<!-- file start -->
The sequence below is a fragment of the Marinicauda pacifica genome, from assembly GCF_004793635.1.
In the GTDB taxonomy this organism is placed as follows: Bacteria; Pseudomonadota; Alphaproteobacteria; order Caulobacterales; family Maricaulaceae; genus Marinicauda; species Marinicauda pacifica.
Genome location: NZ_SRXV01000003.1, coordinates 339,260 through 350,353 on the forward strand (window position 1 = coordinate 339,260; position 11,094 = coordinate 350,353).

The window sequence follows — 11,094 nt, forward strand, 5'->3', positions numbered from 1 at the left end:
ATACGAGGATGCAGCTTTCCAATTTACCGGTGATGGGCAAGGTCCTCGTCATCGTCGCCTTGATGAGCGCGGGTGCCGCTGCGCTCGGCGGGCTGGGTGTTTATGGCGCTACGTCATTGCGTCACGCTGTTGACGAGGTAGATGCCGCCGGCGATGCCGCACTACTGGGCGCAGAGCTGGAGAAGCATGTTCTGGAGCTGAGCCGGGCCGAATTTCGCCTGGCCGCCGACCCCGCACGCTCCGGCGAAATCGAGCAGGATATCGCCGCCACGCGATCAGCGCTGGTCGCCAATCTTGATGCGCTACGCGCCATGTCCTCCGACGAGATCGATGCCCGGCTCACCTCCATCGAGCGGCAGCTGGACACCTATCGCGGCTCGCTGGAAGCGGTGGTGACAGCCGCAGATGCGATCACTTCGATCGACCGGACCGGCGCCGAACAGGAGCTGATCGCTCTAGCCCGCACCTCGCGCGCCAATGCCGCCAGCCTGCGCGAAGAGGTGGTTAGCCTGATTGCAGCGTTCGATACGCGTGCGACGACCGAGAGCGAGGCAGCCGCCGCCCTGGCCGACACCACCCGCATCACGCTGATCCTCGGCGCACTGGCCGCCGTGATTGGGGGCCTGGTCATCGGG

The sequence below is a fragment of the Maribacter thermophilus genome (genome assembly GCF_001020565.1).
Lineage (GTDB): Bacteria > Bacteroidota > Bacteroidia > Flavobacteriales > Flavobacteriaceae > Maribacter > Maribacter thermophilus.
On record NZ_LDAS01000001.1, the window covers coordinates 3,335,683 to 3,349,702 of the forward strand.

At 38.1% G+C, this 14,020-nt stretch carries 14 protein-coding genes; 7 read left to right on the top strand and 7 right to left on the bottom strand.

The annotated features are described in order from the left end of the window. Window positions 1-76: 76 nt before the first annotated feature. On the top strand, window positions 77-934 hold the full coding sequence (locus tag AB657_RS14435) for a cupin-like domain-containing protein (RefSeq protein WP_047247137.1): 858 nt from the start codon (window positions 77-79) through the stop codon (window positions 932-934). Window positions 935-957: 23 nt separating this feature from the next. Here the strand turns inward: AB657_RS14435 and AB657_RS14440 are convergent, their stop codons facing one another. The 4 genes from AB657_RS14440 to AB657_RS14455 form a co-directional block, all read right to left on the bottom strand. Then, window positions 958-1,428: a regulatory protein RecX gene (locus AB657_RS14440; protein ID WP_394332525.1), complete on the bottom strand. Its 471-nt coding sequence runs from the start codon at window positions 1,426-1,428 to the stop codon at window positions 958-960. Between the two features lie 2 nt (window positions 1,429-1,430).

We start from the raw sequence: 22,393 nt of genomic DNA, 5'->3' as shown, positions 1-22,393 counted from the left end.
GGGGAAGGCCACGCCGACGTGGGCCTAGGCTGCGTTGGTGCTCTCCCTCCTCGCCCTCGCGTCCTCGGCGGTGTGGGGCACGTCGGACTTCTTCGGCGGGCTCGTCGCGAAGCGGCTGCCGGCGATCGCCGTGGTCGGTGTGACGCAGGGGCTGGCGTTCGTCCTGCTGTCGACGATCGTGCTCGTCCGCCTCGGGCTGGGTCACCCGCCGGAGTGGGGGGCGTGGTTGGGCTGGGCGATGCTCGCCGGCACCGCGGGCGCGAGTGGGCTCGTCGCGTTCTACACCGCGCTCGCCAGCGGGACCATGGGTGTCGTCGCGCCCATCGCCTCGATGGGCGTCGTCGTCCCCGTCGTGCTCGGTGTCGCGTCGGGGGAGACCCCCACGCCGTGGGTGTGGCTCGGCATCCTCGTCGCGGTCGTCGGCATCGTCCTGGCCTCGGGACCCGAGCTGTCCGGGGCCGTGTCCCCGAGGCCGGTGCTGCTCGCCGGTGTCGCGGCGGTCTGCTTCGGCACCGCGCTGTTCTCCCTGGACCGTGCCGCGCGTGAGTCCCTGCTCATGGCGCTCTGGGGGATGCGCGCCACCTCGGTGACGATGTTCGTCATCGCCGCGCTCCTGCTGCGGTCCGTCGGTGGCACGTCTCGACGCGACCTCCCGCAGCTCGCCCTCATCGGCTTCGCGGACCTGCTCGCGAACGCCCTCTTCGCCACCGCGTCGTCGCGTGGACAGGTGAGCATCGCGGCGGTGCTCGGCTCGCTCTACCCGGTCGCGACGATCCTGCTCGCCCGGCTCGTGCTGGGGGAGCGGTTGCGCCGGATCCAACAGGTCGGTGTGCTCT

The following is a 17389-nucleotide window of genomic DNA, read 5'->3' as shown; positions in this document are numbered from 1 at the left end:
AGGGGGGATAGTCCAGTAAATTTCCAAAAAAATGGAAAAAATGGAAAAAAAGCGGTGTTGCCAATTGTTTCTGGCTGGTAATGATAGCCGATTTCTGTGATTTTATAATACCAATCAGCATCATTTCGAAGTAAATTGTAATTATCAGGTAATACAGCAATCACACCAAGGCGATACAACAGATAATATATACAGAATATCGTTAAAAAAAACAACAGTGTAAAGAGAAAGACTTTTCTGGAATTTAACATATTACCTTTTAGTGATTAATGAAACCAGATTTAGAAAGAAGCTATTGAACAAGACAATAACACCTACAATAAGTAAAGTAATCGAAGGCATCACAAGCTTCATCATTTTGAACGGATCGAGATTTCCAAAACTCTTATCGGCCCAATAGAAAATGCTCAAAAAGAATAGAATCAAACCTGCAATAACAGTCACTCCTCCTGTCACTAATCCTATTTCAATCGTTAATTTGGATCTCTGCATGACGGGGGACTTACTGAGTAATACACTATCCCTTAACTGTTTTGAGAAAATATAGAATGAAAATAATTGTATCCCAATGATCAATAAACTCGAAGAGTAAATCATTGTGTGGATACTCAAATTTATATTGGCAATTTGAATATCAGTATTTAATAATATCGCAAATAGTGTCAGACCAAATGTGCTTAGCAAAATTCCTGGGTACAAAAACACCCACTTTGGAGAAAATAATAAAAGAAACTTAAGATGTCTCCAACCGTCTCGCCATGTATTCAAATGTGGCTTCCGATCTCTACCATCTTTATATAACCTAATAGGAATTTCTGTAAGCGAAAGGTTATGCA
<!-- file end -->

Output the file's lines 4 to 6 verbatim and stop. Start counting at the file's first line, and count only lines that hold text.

The window sequence follows — 11,094 nt, forward strand, 5'->3', positions numbered from 1 at the left end:
ATACGAGGATGCAGCTTTCCAATTTACCGGTGATGGGCAAGGTCCTCGTCATCGTCGCCTTGATGAGCGCGGGTGCCGCTGCGCTCGGCGGGCTGGGTGTTTATGGCGCTACGTCATTGCGTCACGCTGTTGACGAGGTAGATGCCGCCGGCGATGCCGCACTACTGGGCGCAGAGCTGGAGAAGCATGTTCTGGAGCTGAGCCGGGCCGAATTTCGCCTGGCCGCCGACCCCGCACGCTCCGGCGAAATCGAGCAGGATATCGCCGCCACGCGATCAGCGCTGGTCGCCAATCTTGATGCGCTACGCGCCATGTCCTCCGACGAGATCGATGCCCGGCTCACCTCCATCGAGCGGCAGCTGGACACCTATCGCGGCTCGCTGGAAGCGGTGGTGACAGCCGCAGATGCGATCACTTCGATCGACCGGACCGGCGCCGAACAGGAGCTGATCGCTCTAGCCCGCACCTCGCGCGCCAATGCCGCCAGCCTGCGCGAAGAGGTGGTTAGCCTGATTGCAGCGTTCGATACGCGTGCGACGACCGAGAGCGAGGCAGCCGCCGCCCTGGCCGACACCACCCGCATCACGCTGATCCTCGGCGCACTGGCCGCCGTGATTGGGGGCCTGGTCATCGGG

The sequence below is a fragment of the Maribacter thermophilus genome (genome assembly GCF_001020565.1).